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An energy storage system integrator’s perspective on the Inflation Reduction Act, Part 2

By Ravi Manghani, director of strategy and market analytics, LS Energy Solutions
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The Inflation Reduction Act passed into law just over a year ago, and Ravi Manghani, director of strategy and market analytics at battery storage system integrator LS Energy Solutions, discusses its impact.

The IRA brought in what has been considered the biggest legislative action on climate seen in the US including investment tax credit (ITC) incentives for standalone energy storage, answering one of the industry’s biggest asks of policymakers.

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However, as we saw in Part 1 of Ravi’s article last week, there are still unanswered questions around the implementation and interpretation of the act, and Part 2 here leads off with the subject of compliance with domestic content guidance.

Read Part 1 of Ravi Manghani’s article, published 30 August 2023 on Energy-Storage.news, here.

Pathways to domestic content requirement-compliant product under the Inflation Reduction Act

The uncertainty of the Inflation Reduction Act’s exact domestic content requirement mechanism has the industry looking for multiple options to meet the requirements once they are finalised.

Some strategies that will be adopted range from maximising domestic manufacturing on one end to using flexible and global supply chains on the other. We lay out three potential pathways and their impact on estimated domestic content % (without regard to the current cell-focused NOI).

Pathway #1 US manufactured cells: This pathway makes the most compliant domestic content product as cells are the single most significant cost component in an energy storage system.

In this scenario, at least 50% and as much as 65% of the energy storage system cost could be domestic, even if the inverter and parts of the container (such as cabling, fire suppression, etc.) are imported.

Chart with breakdown of components and their proportions to attain domestic content bonus for projects with US-made cells.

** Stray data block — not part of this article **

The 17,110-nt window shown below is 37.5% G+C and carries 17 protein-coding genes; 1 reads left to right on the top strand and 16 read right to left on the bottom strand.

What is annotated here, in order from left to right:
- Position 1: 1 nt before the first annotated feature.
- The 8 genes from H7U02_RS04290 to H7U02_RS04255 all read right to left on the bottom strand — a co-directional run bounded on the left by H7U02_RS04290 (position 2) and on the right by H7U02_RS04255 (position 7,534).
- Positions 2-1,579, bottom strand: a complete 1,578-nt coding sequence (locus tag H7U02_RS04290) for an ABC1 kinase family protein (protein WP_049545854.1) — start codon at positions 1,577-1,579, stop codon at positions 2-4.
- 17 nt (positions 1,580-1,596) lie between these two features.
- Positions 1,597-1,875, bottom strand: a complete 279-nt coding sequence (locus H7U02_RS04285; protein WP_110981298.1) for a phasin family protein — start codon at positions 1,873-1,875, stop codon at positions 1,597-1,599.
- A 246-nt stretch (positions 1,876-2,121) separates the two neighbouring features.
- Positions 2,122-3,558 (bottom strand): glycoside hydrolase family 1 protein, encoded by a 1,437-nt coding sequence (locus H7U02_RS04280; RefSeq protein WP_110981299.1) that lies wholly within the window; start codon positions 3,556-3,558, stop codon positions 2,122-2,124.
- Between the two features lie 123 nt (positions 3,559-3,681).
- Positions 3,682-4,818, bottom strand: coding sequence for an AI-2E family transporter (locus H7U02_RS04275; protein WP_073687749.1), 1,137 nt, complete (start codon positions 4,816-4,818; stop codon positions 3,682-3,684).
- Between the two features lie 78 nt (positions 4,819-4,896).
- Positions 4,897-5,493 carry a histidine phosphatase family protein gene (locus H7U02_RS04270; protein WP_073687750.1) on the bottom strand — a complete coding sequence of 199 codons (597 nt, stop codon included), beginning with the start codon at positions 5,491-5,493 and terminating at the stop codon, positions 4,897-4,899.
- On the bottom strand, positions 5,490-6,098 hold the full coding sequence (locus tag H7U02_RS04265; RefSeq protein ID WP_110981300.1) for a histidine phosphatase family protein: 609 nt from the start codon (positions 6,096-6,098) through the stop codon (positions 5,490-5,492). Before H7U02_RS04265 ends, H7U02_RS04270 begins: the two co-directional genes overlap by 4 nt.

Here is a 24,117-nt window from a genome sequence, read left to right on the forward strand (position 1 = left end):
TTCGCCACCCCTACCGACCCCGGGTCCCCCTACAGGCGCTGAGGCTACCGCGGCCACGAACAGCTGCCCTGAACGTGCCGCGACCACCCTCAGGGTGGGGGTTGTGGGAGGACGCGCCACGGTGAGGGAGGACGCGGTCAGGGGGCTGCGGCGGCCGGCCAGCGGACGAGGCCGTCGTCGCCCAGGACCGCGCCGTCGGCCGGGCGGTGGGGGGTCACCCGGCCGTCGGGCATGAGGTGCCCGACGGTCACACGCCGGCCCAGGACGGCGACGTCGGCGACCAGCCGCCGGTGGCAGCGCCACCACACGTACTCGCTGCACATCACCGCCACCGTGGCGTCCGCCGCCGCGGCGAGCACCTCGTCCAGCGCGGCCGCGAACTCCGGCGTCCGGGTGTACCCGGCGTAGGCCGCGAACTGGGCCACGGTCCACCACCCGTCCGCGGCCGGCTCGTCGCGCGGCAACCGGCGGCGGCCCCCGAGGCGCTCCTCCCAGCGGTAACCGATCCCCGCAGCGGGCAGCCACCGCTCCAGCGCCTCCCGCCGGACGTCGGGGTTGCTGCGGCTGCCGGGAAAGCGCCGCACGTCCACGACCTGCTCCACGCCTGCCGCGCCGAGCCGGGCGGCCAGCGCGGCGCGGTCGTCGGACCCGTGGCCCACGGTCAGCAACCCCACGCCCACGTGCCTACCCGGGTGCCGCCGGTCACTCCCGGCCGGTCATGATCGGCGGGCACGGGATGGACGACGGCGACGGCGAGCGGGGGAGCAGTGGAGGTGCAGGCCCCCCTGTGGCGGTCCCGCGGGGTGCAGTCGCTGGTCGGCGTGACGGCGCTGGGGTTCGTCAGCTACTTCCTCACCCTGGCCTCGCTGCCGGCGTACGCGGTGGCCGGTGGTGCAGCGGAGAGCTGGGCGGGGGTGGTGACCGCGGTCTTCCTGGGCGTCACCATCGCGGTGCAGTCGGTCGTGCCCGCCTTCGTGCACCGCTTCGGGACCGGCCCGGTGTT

Figure: US-made cells (illustrative)

Pathway #2 US assembled modules: This pathway will, in likelihood, be an interim option. Most battery manufacturers building manufacturing capacity in the US will start with module assembly before they ramp up their cell manufacturing.

US-assembled modules using imported cells will have a relatively small domestic cost addition in the 15-20% range. Almost all other components, including containers and inverters, must be domestically sourced to qualify for the domestic content adder.

Chart with breakdown of components and their proportions to attain domestic content bonus for projects with US-assembled modules.
Figure: US-assembled modules (illustrative)

Pathway #3 imported modules: It will be challenging for products under this pathway to qualify for the Inflation Reduction Act domestic content requirements, especially as the threshold is raised from 40% to 55% over the next three years.

Even in the best-case scenario of extremely competitive batteries from Asia and US-made containers and inverters, some systems could have 35-50% of the overall cost qualify as domestic content.

Chart with breakdown of components and their proportions to attain domestic content bonus for projects with imported modules.
Figure: Imported modules (illustrative)

Challenges and timelines for domestic content bonus compliance

As evident from the discussion, the easiest pathway to domestic content bonus compliance will be with US-made cells. However, this compliance route has its own set of challenges.